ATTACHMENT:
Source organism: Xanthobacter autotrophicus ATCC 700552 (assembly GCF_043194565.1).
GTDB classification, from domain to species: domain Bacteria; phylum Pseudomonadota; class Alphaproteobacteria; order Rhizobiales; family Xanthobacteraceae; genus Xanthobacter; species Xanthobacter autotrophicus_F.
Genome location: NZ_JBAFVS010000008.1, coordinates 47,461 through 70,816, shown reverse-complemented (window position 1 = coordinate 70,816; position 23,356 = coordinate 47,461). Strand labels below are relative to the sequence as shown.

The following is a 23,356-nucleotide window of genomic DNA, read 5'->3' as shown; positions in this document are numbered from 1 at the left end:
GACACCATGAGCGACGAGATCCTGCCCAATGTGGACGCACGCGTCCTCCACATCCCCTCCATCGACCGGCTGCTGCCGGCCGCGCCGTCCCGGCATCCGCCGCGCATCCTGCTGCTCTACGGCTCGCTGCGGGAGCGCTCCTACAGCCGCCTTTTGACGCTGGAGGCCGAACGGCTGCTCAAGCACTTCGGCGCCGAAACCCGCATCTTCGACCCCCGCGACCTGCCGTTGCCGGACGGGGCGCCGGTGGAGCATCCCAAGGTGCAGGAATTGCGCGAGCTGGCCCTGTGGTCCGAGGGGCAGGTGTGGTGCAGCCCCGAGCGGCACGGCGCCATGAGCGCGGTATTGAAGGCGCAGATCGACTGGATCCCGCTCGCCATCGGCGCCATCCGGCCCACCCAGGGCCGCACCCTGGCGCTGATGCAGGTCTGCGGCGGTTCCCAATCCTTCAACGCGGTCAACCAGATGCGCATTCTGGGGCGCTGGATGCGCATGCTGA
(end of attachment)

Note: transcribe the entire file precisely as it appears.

Source organism: Xanthobacter autotrophicus ATCC 700552 (assembly GCF_043194565.1).
GTDB classification, from domain to species: domain Bacteria; phylum Pseudomonadota; class Alphaproteobacteria; order Rhizobiales; family Xanthobacteraceae; genus Xanthobacter; species Xanthobacter autotrophicus_F.
Genome location: NZ_JBAFVS010000008.1, coordinates 47,461 through 70,816, shown reverse-complemented (window position 1 = coordinate 70,816; position 23,356 = coordinate 47,461). Strand labels below are relative to the sequence as shown.

The following is a 23,356-nucleotide window of genomic DNA, read 5'->3' as shown; positions in this document are numbered from 1 at the left end:
GACACCATGAGCGACGAGATCCTGCCCAATGTGGACGCACGCGTCCTCCACATCCCCTCCATCGACCGGCTGCTGCCGGCCGCGCCGTCCCGGCATCCGCCGCGCATCCTGCTGCTCTACGGCTCGCTGCGGGAGCGCTCCTACAGCCGCCTTTTGACGCTGGAGGCCGAACGGCTGCTCAAGCACTTCGGCGCCGAAACCCGCATCTTCGACCCCCGCGACCTGCCGTTGCCGGACGGGGCGCCGGTGGAGCATCCCAAGGTGCAGGAATTGCGCGAGCTGGCCCTGTGGTCCGAGGGGCAGGTGTGGTGCAGCCCCGAGCGGCACGGCGCCATGAGCGCGGTATTGAAGGCGCAGATCGACTGGATCCCGCTCGCCATCGGCGCCATCCGGCCCACCCAGGGCCGCACCCTGGCGCTGATGCAGGTCTGCGGCGGTTCCCAATCCTTCAACGCGGTCAACCAGATGCGCATTCTGGGGCGCTGGATGCGCATGCTGA